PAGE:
The com­mis­sions use that money on river restora­tion and main­te­nance projects. How­ever, the money they col­lect can be spent across any part of the Susque­hanna or Delaware river basins, not just in Penn­syl­va­nia.

In Western Penn­syl­va­nia, the Ohio River Val­ley Wa­ter San­i­ta­tion Com­mis­sion does not col­lect wa­ter with­drawal fees.

A ‘pre­cious com­mod­ity’

The state Leg­is­la­ture is assessing whether it should join roughly half the coun­try that’s charg­ing more for bot­tled wa­ter ex­trac­tion.

State Rep. Garth Everett, R-84, of Ly­coming/Union coun­ties, wants the state to study the ben­e­fits of es­tab­lish­ing fees for wa­ter with­drawal. Everett’s res­o­lu­tion would have the General As­sem­bly look at how other states col­lect fees, how much com­pa­nies should be charged and an es­ti­mate on how much rev­enue the state can ex­pect from wa­ter with­drawal fees.

The res­o­lu­tion would also cre­ate a Wa­ter Qual­ity Im­prove­ment Fund, which would fund wa­ter restora­tion and con­ser­va­tion projects across the state.

“We’re faced with a num­ber of wa­ter qual­ity is­sues, but we don’t have a fund­ing source for it,” Everett said.

Everett told Pub­lic-Source that his res­o­lu­tion to con­duct a sur­vey has al­ready re­ceived push­back from the Penn­syl­va­nia Cham­ber of Com­merce, which said new costs would get passed on to the con­sumer. The sur­vey could take up to a year to com­plete.

An­other piece of leg­is­la­tion, pro­posed by state Rep. Mike Sturla, D-96, of Lan­caster County, would es­tab­lish an ex­trac­tion fee on com­pa­nies that use more than 10,000 gal­lons a day. It would not im­pact mu­nic­i­pal or agri­cul­tural wa­ter users.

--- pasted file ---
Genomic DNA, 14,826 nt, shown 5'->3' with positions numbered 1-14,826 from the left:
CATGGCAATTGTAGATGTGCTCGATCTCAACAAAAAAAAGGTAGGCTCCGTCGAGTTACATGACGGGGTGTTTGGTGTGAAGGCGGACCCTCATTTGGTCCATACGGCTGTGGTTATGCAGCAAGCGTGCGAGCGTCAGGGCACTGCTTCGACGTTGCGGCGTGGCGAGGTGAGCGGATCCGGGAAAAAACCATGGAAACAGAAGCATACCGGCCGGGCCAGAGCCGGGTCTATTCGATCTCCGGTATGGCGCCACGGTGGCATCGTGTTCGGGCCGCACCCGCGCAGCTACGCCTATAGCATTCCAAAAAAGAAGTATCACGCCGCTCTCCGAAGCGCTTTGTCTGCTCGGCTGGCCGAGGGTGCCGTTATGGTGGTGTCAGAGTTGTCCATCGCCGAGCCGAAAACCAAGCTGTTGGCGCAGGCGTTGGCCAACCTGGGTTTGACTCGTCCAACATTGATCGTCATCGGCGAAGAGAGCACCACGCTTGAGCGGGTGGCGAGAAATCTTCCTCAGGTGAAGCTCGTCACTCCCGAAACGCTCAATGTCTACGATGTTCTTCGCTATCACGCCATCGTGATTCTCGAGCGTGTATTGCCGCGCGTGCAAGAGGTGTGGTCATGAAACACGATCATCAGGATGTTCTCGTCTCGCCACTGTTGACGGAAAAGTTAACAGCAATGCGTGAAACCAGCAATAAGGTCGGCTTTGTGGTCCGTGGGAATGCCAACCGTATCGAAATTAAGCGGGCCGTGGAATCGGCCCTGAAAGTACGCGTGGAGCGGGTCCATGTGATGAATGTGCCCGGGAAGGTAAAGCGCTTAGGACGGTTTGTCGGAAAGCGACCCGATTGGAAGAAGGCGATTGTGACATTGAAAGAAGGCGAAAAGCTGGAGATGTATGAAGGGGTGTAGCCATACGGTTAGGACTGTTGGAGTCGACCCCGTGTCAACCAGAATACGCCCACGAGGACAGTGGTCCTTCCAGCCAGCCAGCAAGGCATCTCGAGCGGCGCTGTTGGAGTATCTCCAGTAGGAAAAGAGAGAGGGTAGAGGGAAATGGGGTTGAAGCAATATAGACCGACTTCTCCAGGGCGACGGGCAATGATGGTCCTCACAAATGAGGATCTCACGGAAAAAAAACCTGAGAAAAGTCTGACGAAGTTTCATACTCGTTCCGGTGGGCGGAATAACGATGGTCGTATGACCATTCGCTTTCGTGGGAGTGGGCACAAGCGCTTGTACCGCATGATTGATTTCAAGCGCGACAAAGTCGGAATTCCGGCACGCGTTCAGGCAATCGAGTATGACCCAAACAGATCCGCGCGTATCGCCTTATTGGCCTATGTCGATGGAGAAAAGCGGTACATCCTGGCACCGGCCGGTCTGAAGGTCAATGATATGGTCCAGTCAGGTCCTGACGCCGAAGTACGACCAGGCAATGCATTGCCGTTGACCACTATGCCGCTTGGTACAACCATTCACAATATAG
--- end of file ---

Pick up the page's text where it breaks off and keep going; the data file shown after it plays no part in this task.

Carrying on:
Un­der Sturla’s leg­is­la­tion, a bot­tled wa­ter company would pay $1,000 to with­draw 1 mil­lion gal­lons of wa­ter.

Sturla es­ti­mates that his wa­ter with­drawal fee would gen­er­ate $375 mil­lion an­nu­ally much of which would go to wa­ter-re­lated pro­grams and agen­cies.

The bill could also cre­ate a $3 bil­lion bond “for the pro­tec­tion of wa­ter­sheds, wa­ter re­sources, wa­ter en­vi­ron­ments, fresh wa­ter sources, the fur­ther­ing of wa­ter con­ser­va­tion and other wa­ter-re­lated en­vi­ron­men­tal ini­tia­tives.”

Penn­syl­va­nia has, by far, the high­est num­ber of im­paired wa­ter­ways in the na­tion. There are close to

7,000 wa­ter­ways in Penn­syl­va­nia that don’t meet the wa­ter qual­ity stan­dards.

“As wa­ter be­comes a more pre­cious com­mod­ity, I think peo­ple will look to it as a rev­enue source and pre­serve it,” Sturla said.

Though the bot­tled wa­ter in­dus­try draws the ire of res­i­dents near pro­posed sites and en­vi­ron­men­tal­ists, their wa­ter withdrawals ac­tu­ally ac­counted for less than one-sixth of 1 per­cent of all the wa­ter withdrawn in the past 10 years, ac­cord­ing to a Public­Source anal­y­sis of data from the Penn­syl­va­nia Depart­ment of En­vi­ron­men­tal Pro­tec­tion.

Most of the 3.5 bil­lion gal­lons pumped by bot­tled wa­ter com­pa­nies came from un­der­ground or mu­nic­i­pal wa­ter sources. Only 24 mil­lion gal­lons came from sur­face wa­ter such as creeks, rivers or lakes.

The bot­tled wa­ter in­dus­try is dif­fer­ent from in­dus­trial users in one sig­nif­i­cant way. In­dus­trial wa­ter gets withdrawn, used, and most of it is re­turned to the wa­ter­shed. Bot­tled wa­ter is taken and rarely re­turned.

Un­der Sturla’s bill, the bot­tled wa­ter in­dus­try in Penn­syl­va­nia would have paid a lit­tle more than $400,000 in fees in 2014, ac­cord­ing to a Public­Source anal­y­sis.

“I don’t think bot­tled wa­ter should be ex­empt [from House Bill 2114] be­cause here’s some­one mak­ing a profit, us­ing a re­source owned by the ci­ti­zens of Penn­syl­va­nia,” Sturla said.

Sturla doesn’t ex­pect his bill to breeze through the General As­sem­bly, ei­ther. The Leg­is­la­ture could al­ways point to Everett’s res­o­lu­tion as the safer ap­proach and de­cide to ta­ble House Bill 2114.

How­ever, Sturla said, “At some point in time we can’t keep giv­ing away our nat­u­ral re­sources for free.”


Dr. An­nette Vazquez of El­dred Town­ship ad­dresses a ques­tion to a Delaware River Basin Com­mis­sion rep­re­sen­ta­tive dur­ing a Q&A Jan. 20 about the Nestlé plan to ex­tract wa­ter for its Deer Park bot­tled wa­ter brand.